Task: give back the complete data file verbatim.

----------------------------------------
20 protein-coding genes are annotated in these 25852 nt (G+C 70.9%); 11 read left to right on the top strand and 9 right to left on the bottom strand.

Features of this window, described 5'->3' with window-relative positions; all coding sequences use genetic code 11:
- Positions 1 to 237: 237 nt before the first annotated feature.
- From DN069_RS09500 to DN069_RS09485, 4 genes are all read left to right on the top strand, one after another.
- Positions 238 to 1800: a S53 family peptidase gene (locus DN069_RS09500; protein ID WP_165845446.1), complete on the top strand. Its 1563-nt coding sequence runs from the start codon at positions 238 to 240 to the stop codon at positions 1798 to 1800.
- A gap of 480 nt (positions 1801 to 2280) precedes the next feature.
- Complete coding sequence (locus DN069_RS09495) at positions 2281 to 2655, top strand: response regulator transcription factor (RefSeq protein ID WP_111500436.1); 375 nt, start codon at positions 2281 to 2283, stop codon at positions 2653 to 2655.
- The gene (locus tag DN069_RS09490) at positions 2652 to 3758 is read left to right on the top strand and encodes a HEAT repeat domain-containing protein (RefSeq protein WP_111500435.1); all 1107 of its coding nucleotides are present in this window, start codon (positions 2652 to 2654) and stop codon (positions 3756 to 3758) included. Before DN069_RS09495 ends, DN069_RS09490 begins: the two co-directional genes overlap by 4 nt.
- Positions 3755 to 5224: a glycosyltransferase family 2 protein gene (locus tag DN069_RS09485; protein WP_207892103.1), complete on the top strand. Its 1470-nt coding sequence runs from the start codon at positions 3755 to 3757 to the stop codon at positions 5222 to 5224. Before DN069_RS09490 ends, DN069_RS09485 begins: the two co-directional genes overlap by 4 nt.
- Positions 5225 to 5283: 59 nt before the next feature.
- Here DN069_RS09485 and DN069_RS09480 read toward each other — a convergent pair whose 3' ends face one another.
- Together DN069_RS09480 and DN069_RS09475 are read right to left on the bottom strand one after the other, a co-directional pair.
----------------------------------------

20 protein-coding genes are annotated in these 25852 nt (G+C 70.9%); 11 read left to right on the top strand and 9 right to left on the bottom strand.

Features of this window, described 5'->3' with window-relative positions; all coding sequences use genetic code 11:
- Positions 1 to 237: 237 nt before the first annotated feature.
- From DN069_RS09500 to DN069_RS09485, 4 genes are all read left to right on the top strand, one after another.
- Positions 238 to 1800: a S53 family peptidase gene (locus DN069_RS09500; protein ID WP_165845446.1), complete on the top strand. Its 1563-nt coding sequence runs from the start codon at positions 238 to 240 to the stop codon at positions 1798 to 1800.
- A gap of 480 nt (positions 1801 to 2280) precedes the next feature.
- Complete coding sequence (locus DN069_RS09495) at positions 2281 to 2655, top strand: response regulator transcription factor (RefSeq protein ID WP_111500436.1); 375 nt, start codon at positions 2281 to 2283, stop codon at positions 2653 to 2655.
- The gene (locus tag DN069_RS09490) at positions 2652 to 3758 is read left to right on the top strand and encodes a HEAT repeat domain-containing protein (RefSeq protein WP_111500435.1); all 1107 of its coding nucleotides are present in this window, start codon (positions 2652 to 2654) and stop codon (positions 3756 to 3758) included. Before DN069_RS09495 ends, DN069_RS09490 begins: the two co-directional genes overlap by 4 nt.
- Positions 3755 to 5224: a glycosyltransferase family 2 protein gene (locus tag DN069_RS09485; protein WP_207892103.1), complete on the top strand. Its 1470-nt coding sequence runs from the start codon at positions 3755 to 3757 to the stop codon at positions 5222 to 5224. Before DN069_RS09490 ends, DN069_RS09485 begins: the two co-directional genes overlap by 4 nt.
- Positions 5225 to 5283: 59 nt before the next feature.
- Here DN069_RS09485 and DN069_RS09480 read toward each other — a convergent pair whose 3' ends face one another.
- Together DN069_RS09480 and DN069_RS09475 are read right to left on the bottom strand one after the other, a co-directional pair.